Skip to main content
The Great Divide and the American Culture it Came From

Photo by Kelly Sikkema on Unsplash

This column is about politics with a twist—one part human nature, another part commercialization of the public space. What does that mean politically?

We constantly hear about the damage being done to America by the magnitude and depth of our political divide. Pew Research reckons that it began in the mid-1990s and picked up steam around 2010. (See a graphic portrayal here.) Length of time matters because we know, from both research and experience, that the longer something persists uninterrupted, the more difficult it is to change—even if benefits accrue from behaving differently.

Anyone who has tried to quit smoking or lose weight knows how hard it is to alter behavior. It is hard not to pick up a cigarette the first thing in the morning or to say no to a cheeseburger with fries for lunch.

One reason is that those behaviors are satisfying even though we know neither is good for our health. The same assertion applies to activities that harm public health. And contributing to ‘The Divide’ does just that.

Our future is at risk. For democracy to thrive, America needs more public mindfulness, respectfulness, and action to serve the greater good.

Behaviors are even harder to change when a commercial enterprise pushes us to engage in certain behaviors. The profit motive tells why.

Michael Moss’s brilliant book, Hooked, tells that story as it applies to the food industry. As one reviewer put it, Moss “describes how foods can be engineered to trigger the brain’s “on switch” (mostly the neurotransmitter, dopamine) and inhibit its “off switch” (a region called the prefrontal cortex).”

Companies and professionals work hard to keep us consuming in ways that suit their priorities. For example, it IS literally impossible “to eat just one Lay’s” (potato chip), as the tagline goes, largely because that chip was engineered through research to get us to eat a bunch, and then a bunch more.

It is not difficult to grasp that a company benefits when it gets us hooked on a product it is selling. But it is not as easy to accept when the same practice applies to the social sphere. It does, though.

Consider the message conveyed in the 2020 documentary, The Social Dilemma. Former insiders at Facebook, Google, and other social media and related companies talked about how those enterprises not only seek to get us addicted but that they also engage in practices designed to influence our behavior.

America is hooked just as much on a social platform like Facebook as it is on Lay’s Potato Chips. Worse, even. The thought of eating Lay’s three or more hours a day seems ludicrous. The thought of spending three or more hours a day on Facebook? Not so. And when something becomes a recurring feature of everyday life, it is not just a practice; it is a lifestyle.

There is more.

Scroll to Continue

Recommended Articles

While constantly feeding on Lay’s chips affects individual health, exacerbating ‘The Divide’ on Facebook and other social platforms affects public health. And when millions of people do the very same thing, ‘The Divide’ feeds on itself and grows wider, deeper, hotter.

It does so because millions of Americans devote considerable time to flipping through newsfeeds and posts, liking this, and commenting on or sharing that. They arrange their daily schedules to watch Tucker or Rachel or Don—media personalities to whom they refer by first name.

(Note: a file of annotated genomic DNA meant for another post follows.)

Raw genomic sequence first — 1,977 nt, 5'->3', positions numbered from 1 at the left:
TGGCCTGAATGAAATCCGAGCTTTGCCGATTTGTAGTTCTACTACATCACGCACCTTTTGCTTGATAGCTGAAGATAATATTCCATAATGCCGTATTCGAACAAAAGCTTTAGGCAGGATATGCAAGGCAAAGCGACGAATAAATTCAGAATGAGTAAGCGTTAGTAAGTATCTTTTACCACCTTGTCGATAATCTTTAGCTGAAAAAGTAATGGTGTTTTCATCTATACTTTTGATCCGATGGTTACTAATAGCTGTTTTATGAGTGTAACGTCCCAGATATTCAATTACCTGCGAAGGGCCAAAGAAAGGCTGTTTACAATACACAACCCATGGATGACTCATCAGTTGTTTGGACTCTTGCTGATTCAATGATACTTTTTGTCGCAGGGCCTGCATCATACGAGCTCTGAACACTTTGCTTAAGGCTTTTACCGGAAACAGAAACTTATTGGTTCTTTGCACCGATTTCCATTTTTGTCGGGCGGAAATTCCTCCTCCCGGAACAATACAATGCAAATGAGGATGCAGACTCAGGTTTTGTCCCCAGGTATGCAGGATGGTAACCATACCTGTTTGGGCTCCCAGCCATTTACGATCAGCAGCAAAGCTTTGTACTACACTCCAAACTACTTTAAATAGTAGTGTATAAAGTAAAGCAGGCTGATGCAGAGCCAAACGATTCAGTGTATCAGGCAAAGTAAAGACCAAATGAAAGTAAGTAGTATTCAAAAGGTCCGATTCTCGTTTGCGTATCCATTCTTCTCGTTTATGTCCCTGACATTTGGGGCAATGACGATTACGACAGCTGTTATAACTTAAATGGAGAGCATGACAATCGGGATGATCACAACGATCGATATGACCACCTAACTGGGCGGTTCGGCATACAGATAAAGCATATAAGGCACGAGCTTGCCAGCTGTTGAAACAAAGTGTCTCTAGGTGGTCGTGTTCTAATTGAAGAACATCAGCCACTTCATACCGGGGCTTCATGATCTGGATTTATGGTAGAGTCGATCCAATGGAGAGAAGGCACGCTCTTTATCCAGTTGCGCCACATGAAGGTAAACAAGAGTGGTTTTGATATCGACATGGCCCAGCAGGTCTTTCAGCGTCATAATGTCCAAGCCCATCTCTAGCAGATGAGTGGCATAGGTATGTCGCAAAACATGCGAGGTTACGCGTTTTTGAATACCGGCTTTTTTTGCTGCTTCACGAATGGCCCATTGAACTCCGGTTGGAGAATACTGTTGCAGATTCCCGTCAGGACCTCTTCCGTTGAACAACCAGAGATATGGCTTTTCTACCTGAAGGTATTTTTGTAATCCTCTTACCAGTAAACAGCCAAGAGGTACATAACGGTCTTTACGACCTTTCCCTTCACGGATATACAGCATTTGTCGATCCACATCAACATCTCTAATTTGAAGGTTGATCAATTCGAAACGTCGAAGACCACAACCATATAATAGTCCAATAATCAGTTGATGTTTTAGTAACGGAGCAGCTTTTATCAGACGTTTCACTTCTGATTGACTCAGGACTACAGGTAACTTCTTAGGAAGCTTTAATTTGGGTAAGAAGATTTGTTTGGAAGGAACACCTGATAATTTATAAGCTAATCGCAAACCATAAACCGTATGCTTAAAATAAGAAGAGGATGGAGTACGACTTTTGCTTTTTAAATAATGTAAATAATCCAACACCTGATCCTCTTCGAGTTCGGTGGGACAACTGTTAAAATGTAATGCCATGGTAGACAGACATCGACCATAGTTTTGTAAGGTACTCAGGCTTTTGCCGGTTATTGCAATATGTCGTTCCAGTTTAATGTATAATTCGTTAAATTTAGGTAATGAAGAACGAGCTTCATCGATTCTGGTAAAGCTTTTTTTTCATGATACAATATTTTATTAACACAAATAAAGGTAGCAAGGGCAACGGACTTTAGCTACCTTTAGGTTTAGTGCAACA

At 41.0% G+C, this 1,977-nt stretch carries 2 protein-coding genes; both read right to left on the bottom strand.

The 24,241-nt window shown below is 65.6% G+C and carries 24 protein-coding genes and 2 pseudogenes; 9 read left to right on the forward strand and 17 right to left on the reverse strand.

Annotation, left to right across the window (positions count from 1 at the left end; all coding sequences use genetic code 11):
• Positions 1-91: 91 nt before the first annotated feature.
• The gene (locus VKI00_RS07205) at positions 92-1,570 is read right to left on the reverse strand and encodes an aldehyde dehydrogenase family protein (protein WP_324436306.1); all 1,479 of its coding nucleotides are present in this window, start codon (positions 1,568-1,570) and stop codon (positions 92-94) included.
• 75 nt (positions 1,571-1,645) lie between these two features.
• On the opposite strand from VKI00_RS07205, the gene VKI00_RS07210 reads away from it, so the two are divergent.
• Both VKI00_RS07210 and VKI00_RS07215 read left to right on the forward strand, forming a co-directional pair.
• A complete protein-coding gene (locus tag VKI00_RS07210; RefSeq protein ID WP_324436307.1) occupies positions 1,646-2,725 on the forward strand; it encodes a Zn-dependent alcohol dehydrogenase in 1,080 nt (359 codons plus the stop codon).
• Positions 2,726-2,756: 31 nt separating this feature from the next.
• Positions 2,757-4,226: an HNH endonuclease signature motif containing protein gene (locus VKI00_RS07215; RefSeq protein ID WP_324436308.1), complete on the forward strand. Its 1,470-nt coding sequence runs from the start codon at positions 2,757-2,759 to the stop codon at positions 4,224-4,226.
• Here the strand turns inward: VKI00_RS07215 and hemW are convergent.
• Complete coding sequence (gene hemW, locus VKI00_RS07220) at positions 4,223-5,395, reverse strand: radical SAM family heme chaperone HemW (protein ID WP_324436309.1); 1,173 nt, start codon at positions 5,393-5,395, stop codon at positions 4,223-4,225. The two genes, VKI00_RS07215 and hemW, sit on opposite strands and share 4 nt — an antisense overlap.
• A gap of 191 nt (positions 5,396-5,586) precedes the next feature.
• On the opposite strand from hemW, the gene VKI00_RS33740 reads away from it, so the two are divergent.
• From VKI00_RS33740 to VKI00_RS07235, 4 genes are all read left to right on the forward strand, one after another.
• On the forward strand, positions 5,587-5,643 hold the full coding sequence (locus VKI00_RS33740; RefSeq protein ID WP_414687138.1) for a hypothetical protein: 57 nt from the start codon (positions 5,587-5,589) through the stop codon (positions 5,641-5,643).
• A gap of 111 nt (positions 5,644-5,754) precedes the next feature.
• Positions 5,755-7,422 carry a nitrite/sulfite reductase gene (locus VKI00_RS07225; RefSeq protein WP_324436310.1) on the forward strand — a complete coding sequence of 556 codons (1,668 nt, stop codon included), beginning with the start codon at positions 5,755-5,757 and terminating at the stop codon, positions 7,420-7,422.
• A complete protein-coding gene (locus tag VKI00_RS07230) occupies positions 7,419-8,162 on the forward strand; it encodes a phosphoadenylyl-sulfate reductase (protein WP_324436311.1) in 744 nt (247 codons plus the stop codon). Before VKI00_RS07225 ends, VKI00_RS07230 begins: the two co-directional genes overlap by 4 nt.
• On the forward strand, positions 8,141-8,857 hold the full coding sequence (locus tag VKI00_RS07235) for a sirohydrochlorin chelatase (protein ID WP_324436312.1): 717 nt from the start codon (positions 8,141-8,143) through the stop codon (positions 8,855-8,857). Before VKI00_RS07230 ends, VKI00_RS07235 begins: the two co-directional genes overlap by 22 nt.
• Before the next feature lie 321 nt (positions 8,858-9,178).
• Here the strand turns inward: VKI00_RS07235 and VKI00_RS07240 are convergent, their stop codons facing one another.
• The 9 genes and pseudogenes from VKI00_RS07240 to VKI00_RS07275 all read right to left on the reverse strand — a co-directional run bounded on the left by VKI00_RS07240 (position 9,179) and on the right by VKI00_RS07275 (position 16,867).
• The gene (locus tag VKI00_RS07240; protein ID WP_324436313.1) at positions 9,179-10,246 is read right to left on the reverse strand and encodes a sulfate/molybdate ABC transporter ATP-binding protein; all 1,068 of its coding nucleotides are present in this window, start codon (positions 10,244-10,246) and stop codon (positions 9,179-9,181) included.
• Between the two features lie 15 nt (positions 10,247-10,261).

What I have just described represents enculturated behaviors in modern-day America. It is what many people do regularly, persistently, and in union with many others in their socio-political circle. It has become a lifestyle with repeated behaviors and—sadly—with a predictable result: it drives ‘The Divide.’

Those behaviors are extremely difficult to alter because the behavior is emotionally saturated and a source of enjoyment, satisfaction, and bonding. It is an especially tall order when those behaviors—as they often do—become a feature of a person’s public signature and, with that, their identity.

But it comes with a great cost. At risk is America’s future as a democracy. For democracy to flourish, America needs an upshift in public mindfulness, respectfulness, and actions that serve the greater good.

What we get instead is a partisan-driven battle for political supremacy. Partisans believe that actualizing their beliefs and preferences best serves America. But make no mistake about it: partisanship is always narrow, restricted, and bounded. It may be part of the answer—perhaps even a good share of the answer—but it is never complete.

How might we respond constructively? Well, we can:

  • Stop incendiary posting
  • Stop affirming others who do
  • Stop engaging with commercial enterprises that promote others as villains and ‘the problem.’

But, like so many things in life, progress is more than not doing something. It is very much about doing something. In this case, it is doing something—anything—that advances the greater good. I am talking about public work—not online work—that aligns with who you are, what you value, and is worth fighting for—irrespective of what others say or do.

The choice is ours, but it will not be easy to change. Too many Americans are hooked on behaviors that exacerbate ‘The Divide.’ How satisfying it is to align with a media personality as we call out ‘the other side,’ put ‘their’ stupidity on public display, and have family and friends cheer us on.


Politically divided America is likely to stay that way—and it is likely to get worse—unless enough of us recognize how dangerous (to democracy) everyday life in America has become.

Frank Fear

You can listen to this essay on Frank Fear's podcast channel, Under the Radar with Host Frank Fear.